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I think we've covered all of the technologies and stories mentioned in this guest post below, but it is a nice summary of some recent clean energy news and a nice "step back and take a broader look at things" kind of piece that I think is worth sharing, so here it is!

Clean Power

Clean Energy: The Sky’s the Limit

I think we’ve covered all of the technologies and stories mentioned in this guest post below, but it is a nice summary of some recent clean energy news and a nice “step back and take a broader look at things” kind of piece that I think is worth sharing, so here it is!

I think we’ve covered all of the technologies and stories mentioned in this guest post below, but it is a nice summary of some recent clean energy news and a nice “step back and take a broader look at things” kind of piece that I think is worth sharing, so here it is!

by Hayden Brown of The Climate Reality Project

What’s the most exciting part of clean energy? Maybe, as my colleague Shravya wrote, it’s about the race to the top or the role clean energy plays in energy security.

© 2011 SteFou/Flickr cc by 2.0

To me, it’s the technology. How cool is it that someday, when we flip the switch in our houses, our electricity could come from solar panels in space? Space not your thing? That’s all right; clean energy technology has something for everyone. For example, researchers at Notre Dame are working on solar paint. Yes, you read that right. Paint that can convert sunlight into electricity. These technologies are still in their early stages, but someday they could change the way we think about turning on the lights.

But at the same time, engineers and scientists are hard at work improving existing technology for renewable energy. Offshore wind farms are already iconic along Europe’s coasts, but a new kind of wind turbine could change the game entirely. Engineers are working on giant, floating wind turbines that could be towed out to the deep sea, tethered to the ocean floor and left to float as they generate clean electricity. These 2- to 7- Megawatt turbines could open up the deep sea for cheaper, more efficient wind power.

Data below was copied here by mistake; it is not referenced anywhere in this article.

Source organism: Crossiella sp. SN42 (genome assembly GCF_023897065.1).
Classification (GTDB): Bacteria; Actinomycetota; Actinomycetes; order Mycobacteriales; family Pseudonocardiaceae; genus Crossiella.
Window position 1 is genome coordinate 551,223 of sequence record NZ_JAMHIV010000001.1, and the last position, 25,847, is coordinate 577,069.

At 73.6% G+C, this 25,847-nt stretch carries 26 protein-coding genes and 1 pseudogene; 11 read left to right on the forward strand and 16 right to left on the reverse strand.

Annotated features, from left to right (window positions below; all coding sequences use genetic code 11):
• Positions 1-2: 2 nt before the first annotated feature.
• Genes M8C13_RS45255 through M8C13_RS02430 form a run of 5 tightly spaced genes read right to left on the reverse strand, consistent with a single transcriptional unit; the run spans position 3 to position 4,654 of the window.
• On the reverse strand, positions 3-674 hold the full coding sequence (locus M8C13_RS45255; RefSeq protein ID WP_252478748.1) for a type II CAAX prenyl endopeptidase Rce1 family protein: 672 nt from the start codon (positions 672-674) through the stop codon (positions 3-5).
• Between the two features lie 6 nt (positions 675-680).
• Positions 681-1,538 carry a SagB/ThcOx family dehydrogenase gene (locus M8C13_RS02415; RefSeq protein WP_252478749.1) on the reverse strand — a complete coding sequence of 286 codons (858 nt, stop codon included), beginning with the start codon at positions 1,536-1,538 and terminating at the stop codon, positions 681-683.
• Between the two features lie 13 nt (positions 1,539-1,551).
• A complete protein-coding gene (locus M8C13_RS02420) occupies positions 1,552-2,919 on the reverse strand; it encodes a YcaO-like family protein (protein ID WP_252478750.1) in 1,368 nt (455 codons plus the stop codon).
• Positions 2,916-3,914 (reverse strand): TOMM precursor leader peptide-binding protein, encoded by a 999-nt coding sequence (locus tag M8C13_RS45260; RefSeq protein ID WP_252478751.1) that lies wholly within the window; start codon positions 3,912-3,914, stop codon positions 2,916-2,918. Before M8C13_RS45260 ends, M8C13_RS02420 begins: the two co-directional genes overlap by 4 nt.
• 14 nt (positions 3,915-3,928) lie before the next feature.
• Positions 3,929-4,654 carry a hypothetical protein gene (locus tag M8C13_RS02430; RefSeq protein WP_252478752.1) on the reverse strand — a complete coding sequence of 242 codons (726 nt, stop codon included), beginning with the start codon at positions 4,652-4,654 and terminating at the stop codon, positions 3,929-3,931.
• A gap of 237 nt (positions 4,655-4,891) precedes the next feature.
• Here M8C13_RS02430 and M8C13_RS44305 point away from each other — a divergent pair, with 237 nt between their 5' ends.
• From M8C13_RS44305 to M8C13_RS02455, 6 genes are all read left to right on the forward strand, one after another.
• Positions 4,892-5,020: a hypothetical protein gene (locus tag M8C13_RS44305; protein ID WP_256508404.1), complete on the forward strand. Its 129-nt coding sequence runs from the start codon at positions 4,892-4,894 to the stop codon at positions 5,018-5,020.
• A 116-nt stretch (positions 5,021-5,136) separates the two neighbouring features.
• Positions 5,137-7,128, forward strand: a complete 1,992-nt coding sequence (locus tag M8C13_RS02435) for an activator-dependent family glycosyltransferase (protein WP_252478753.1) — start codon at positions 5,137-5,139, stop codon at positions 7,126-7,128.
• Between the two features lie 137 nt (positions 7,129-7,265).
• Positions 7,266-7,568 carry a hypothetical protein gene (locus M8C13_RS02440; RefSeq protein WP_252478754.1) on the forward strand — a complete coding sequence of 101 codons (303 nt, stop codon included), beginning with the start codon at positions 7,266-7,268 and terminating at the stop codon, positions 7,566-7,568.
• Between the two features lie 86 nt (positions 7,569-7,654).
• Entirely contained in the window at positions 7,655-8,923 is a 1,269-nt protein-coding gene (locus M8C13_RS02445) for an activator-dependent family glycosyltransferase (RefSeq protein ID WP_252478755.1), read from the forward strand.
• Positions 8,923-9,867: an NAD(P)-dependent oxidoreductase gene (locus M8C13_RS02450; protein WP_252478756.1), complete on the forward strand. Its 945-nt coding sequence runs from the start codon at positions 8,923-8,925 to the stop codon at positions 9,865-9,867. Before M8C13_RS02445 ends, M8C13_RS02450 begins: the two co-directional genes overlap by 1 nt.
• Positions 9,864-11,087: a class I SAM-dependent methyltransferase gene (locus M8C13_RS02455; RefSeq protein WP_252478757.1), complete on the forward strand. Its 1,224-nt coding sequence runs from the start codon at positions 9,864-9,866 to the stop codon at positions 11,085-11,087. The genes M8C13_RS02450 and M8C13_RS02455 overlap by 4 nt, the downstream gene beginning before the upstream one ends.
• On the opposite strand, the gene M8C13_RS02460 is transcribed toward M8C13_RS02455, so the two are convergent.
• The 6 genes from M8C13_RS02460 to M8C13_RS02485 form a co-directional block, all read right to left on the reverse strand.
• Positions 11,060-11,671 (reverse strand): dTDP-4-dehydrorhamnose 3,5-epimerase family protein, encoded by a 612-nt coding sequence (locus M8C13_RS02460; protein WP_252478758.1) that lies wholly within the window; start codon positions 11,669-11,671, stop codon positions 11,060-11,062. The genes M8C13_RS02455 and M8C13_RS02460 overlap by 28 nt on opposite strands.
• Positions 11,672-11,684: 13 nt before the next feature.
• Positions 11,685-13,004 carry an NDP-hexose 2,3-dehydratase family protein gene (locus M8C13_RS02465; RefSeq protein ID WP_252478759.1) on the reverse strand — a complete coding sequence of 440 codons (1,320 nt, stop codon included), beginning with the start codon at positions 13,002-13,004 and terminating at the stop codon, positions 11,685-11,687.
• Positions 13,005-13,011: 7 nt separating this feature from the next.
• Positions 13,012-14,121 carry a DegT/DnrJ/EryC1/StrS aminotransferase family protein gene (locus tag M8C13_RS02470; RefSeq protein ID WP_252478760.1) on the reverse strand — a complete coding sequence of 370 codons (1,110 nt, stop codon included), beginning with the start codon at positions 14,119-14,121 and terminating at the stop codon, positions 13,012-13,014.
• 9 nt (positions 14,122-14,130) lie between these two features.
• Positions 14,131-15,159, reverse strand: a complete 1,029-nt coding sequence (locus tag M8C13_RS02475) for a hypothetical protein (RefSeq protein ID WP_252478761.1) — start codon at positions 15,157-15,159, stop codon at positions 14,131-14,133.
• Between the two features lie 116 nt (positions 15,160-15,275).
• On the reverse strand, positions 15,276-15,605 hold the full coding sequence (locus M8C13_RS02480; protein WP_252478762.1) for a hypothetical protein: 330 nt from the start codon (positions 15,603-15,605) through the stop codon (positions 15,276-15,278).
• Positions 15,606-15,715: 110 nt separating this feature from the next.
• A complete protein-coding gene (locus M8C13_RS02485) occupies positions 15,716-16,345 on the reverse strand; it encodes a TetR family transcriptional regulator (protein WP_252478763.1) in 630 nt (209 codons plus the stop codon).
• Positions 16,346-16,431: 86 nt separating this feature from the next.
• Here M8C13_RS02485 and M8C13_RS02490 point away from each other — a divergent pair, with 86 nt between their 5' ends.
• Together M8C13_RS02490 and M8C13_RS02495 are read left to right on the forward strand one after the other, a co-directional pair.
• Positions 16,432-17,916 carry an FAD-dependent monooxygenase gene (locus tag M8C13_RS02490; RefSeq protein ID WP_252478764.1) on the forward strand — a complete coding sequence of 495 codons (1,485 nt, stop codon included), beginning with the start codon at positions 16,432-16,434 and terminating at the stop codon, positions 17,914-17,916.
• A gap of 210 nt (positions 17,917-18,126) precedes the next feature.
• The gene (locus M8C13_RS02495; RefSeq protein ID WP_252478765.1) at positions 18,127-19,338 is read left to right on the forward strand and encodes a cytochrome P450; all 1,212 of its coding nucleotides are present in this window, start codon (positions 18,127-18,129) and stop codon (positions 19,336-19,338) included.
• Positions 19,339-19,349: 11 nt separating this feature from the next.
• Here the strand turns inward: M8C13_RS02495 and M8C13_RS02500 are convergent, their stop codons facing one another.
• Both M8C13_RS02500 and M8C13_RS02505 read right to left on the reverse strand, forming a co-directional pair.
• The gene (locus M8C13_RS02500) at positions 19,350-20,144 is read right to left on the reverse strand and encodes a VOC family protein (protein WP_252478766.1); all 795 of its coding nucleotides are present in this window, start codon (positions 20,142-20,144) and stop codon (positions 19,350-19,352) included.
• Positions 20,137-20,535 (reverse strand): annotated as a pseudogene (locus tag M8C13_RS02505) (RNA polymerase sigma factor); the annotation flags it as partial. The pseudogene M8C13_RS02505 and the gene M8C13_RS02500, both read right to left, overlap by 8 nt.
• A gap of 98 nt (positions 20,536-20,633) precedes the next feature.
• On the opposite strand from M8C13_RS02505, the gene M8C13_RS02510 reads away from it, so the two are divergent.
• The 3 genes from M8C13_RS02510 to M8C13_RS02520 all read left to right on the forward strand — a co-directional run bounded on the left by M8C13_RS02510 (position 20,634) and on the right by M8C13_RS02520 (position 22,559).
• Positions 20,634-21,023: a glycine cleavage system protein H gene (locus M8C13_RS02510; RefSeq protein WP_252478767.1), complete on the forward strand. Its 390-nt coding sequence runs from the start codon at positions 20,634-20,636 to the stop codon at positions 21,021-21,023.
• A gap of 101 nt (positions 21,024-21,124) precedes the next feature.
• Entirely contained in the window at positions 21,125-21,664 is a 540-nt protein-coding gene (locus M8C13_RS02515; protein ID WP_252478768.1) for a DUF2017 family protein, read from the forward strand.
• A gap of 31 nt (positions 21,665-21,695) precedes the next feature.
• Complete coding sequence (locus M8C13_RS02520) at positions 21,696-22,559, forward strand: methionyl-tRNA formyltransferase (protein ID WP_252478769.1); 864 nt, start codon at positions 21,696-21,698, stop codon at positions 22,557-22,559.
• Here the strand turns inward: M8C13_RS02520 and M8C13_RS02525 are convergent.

As interest in clean energy increases, developers are looking at increasingly innovative ways to harness the wind. Here’s just one example. Makani Power, based in California, is developing kite-like airborne wind turbines (AWT) that generate electricity from high-altitude winds. By taking advantage of the powerful and consistent winds, these kites can create electricity from just a strong breeze. AWTs also have lower capital costs than traditional wind turbines and can be used in non-traditional locations such as valleys or low wind speed regions. Combining seemingly space-age technology with the tried and true is essential as we race to remove fossil fuels from our electricity.

Beyond technological advancement, there are big changes coming to where and how we build wind farms. The U.S. Department of Energy recently launched an online program that will make it easier to build wind farms in locations that generate the most electricity. Making renewable energy more efficient will help bring down the cost for developers and lower our utility bills.

Advancements in clean energy technology can be seen throughout the sector. The work being done at the National Renewable Energy Laboratory in Colorado and Advanced Research Programs Agency – Energy has already led improvement in everything from the way solar cells are manufactured to advanced battery technology. The advancements this industry has made in the last decade are truly remarkable.

But we cannot stop here. By showing your support for the amazing work already under way, you can help remind people that our clean energy future is too important to simply throw away.


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Written By

Zach is tryin' to help society help itself one word at a time. He spends most of his time here on CleanTechnica as its director, chief editor, and CEO. Zach is recognized globally as an electric vehicle, solar energy, and energy storage expert. He has presented about cleantech at conferences in India, the UAE, Ukraine, Poland, Germany, the Netherlands, the USA, Canada, and Curaçao. Zach has long-term investments in Tesla [TSLA], NIO [NIO], Xpeng [XPEV], Ford [F], Amazon [AMZN], Piedmont Lithium [PLL], Lithium Americas [LAC], and Starbucks [SBUX]. But he does not offer (explicitly or implicitly) investment advice of any sort.

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